Ricochet is the best place on the internet to discuss the issues of the day, either through commenting on posts or writing your own for our active and dynamic community in a fully moderated environment. In addition, the Ricochet Audio Network offers over 50 original podcasts with new episodes released every day.
I was reading an article in the Wall Street Journal this week. Here are some sentences describing someone’s imprisonment.
- Alone in his cell, he isn’t permitted to leave (on weekends) for the 30 minutes of fresh air he gets on weekdays.
- The lights burn 24 hours a day.
- He can’t wear a watch and sometimes finds himself disoriented.
- Authorities state this is “normal treatment.”
- He has been interrogated for up to five hours a day, with no lawyer present.
- Prosecutors can sometimes harangue suspects who choose to remain silent for ten hours a day.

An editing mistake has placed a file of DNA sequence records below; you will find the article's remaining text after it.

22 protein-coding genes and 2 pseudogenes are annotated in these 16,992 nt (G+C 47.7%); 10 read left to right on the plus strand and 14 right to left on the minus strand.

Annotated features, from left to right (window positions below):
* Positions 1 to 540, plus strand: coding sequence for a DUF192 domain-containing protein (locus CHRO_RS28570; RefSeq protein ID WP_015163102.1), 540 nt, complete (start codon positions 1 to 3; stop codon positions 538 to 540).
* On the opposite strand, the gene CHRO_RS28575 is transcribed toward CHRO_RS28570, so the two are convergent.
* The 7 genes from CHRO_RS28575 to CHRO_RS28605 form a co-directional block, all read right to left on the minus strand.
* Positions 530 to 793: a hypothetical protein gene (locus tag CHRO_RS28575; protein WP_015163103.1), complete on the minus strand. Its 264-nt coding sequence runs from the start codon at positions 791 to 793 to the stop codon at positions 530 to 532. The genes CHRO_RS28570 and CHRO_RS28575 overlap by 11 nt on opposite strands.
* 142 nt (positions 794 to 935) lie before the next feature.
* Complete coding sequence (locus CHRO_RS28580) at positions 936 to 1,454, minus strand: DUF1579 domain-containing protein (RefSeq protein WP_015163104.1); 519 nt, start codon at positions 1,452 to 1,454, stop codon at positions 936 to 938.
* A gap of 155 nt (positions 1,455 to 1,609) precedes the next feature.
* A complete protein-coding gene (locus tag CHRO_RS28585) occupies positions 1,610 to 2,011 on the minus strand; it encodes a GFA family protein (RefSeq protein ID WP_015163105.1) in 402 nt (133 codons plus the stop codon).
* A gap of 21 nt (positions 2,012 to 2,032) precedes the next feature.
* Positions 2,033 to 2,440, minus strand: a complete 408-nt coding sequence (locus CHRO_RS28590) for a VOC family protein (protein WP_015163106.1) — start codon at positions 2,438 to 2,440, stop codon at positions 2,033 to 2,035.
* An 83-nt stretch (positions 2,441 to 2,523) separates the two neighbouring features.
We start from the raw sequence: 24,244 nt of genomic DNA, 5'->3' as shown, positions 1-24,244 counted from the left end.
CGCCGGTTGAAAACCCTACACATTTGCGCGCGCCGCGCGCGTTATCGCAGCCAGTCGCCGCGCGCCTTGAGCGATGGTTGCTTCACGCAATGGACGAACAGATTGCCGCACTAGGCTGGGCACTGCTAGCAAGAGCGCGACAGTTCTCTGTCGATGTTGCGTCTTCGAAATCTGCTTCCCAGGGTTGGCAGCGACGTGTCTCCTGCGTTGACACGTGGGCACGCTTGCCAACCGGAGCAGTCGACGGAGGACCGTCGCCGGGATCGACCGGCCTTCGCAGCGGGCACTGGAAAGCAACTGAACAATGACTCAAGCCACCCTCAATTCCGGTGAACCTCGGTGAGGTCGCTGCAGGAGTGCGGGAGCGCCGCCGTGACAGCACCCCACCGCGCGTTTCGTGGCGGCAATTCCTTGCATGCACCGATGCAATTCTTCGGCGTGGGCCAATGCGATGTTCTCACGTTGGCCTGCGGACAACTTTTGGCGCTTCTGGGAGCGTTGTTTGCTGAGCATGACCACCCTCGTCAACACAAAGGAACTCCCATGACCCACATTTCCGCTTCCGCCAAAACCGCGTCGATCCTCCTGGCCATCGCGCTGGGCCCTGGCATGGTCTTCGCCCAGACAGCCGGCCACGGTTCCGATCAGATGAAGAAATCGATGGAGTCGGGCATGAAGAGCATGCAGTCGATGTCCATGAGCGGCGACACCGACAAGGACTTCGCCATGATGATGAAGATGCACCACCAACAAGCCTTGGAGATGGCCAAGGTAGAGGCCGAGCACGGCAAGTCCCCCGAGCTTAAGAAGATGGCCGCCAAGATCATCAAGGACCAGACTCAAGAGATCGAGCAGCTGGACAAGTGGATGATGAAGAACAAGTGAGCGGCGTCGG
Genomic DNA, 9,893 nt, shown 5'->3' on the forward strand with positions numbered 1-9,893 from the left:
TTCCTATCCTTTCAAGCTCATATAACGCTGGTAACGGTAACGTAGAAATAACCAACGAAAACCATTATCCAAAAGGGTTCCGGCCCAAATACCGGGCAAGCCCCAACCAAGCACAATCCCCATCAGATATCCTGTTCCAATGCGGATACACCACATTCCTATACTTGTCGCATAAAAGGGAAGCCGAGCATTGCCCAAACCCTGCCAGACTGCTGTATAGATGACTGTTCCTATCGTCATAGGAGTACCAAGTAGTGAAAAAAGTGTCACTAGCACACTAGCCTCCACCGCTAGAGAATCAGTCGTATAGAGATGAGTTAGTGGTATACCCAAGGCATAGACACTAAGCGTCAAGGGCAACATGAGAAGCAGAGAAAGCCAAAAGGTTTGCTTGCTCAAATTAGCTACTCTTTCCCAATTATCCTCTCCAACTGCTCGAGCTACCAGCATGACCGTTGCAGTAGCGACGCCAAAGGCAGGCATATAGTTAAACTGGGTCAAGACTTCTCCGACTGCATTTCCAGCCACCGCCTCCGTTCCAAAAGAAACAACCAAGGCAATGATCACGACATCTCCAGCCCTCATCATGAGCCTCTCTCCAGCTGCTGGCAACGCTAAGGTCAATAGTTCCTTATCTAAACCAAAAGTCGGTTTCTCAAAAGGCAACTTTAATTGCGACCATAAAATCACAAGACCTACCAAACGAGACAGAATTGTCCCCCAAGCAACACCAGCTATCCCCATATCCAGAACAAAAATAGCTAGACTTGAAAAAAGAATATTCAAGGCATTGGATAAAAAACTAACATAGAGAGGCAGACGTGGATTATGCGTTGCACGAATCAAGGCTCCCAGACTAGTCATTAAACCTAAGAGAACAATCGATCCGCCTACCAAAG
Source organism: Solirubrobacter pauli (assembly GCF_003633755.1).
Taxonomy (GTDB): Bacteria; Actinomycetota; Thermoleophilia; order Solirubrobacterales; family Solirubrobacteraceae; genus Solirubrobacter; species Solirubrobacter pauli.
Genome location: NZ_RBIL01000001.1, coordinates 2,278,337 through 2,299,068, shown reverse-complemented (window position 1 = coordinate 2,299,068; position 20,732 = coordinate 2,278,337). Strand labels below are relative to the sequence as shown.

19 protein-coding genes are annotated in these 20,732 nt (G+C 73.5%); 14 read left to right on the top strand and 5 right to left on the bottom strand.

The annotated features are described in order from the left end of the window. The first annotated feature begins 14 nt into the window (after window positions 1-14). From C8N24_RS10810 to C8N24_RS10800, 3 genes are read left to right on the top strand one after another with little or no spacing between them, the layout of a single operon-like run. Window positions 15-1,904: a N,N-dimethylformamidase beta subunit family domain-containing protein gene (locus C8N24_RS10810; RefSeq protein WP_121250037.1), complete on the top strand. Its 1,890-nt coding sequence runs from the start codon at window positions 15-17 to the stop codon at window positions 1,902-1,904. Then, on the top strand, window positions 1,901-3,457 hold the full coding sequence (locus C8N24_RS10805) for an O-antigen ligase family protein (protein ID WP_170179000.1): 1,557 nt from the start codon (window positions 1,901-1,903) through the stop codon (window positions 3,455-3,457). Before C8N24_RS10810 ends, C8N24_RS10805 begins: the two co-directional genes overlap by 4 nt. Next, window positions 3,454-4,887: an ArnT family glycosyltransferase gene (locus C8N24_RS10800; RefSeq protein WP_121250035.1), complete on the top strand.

- The person is forced to sign statements in a foreign language that he cannot read.
- Family members are not allowed to visit.
- The cell has a window, but it is very deep in the wall and the prisoner cannot see out.
- Prisoner is allowed a shower twice a week (three times a week in summer). Cold water is all he gets from the tap in his cell.
So, what do you think of this punishment being meted out, to a person imprisoned for a non-violent, financial crime? It sounds cruel and unusual to me, especially for a person charged with a white-collar crime, who has not yet had his day in court. He has not been convicted, or even tried, for this crime. He is being treated like a violent criminal, subject to conditions often found in high-security prisons.